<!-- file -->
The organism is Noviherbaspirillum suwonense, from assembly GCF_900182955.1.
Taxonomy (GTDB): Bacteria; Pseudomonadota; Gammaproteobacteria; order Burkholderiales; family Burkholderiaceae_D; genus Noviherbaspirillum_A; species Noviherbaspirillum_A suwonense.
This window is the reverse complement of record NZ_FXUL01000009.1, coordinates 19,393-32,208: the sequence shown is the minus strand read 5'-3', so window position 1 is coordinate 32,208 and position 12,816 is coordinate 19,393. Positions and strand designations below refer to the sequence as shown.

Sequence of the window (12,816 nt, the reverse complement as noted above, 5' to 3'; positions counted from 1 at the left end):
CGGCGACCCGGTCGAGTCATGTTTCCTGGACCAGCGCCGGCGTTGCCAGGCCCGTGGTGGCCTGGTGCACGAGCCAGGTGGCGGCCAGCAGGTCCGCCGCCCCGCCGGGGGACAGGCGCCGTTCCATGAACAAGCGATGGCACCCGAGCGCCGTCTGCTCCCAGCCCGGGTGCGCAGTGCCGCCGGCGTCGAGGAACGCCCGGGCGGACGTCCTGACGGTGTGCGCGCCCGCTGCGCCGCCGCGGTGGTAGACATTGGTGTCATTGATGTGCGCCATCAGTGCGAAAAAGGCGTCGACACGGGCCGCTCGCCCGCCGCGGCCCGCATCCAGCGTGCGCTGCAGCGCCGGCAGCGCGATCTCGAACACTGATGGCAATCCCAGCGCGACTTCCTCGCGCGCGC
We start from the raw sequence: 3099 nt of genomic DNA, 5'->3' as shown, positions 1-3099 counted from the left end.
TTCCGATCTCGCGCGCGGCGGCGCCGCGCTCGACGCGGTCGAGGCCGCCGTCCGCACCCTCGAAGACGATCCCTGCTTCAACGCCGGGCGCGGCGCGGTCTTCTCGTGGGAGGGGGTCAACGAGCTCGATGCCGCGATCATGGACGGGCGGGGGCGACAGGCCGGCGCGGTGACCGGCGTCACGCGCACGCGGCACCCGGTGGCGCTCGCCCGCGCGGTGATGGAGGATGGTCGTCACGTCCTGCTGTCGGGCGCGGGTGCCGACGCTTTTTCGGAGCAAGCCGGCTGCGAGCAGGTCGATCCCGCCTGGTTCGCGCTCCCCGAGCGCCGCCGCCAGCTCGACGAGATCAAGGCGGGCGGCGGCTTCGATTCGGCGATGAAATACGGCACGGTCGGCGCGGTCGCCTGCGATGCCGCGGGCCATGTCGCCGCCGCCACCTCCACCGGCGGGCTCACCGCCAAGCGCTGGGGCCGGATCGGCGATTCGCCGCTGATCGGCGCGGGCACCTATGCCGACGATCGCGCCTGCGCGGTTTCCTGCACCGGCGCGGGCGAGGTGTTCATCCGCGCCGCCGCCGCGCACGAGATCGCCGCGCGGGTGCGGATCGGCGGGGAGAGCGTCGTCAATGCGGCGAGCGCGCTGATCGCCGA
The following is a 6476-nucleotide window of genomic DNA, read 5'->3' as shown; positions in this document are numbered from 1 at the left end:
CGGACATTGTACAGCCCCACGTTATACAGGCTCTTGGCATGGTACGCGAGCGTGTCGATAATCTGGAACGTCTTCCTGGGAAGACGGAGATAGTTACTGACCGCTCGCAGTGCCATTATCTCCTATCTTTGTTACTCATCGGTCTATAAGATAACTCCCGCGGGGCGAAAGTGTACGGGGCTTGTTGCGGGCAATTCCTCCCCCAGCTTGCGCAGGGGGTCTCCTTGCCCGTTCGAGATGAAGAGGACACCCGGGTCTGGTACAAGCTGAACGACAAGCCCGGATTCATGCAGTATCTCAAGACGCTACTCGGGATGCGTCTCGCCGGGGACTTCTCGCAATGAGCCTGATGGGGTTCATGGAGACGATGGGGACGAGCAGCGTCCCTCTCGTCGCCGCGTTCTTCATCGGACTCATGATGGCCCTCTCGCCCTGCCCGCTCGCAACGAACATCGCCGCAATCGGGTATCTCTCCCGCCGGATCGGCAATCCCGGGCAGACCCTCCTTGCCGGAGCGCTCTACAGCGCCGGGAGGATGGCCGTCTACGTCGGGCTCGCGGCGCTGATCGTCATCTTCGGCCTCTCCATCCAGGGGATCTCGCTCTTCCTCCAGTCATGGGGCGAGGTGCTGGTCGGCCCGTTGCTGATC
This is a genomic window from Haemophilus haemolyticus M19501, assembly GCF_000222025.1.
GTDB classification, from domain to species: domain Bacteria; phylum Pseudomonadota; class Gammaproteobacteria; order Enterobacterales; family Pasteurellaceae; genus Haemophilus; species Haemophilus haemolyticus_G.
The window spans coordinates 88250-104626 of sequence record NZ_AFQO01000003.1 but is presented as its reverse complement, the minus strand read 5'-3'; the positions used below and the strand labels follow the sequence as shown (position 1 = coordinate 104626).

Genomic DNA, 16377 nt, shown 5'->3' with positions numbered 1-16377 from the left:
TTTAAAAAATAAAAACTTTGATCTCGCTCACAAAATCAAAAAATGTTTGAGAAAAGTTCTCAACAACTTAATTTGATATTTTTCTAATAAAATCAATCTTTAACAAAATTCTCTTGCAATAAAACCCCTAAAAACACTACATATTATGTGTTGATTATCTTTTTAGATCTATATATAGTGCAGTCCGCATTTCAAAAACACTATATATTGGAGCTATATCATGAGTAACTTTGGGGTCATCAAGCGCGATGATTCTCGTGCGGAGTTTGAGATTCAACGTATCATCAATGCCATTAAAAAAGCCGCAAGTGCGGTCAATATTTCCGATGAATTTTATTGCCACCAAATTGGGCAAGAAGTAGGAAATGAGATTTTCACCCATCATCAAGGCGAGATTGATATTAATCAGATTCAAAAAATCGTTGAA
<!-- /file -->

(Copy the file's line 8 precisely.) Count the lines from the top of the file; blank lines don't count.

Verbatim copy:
The following is a 6476-nucleotide window of genomic DNA, read 5'->3' as shown; positions in this document are numbered from 1 at the left end: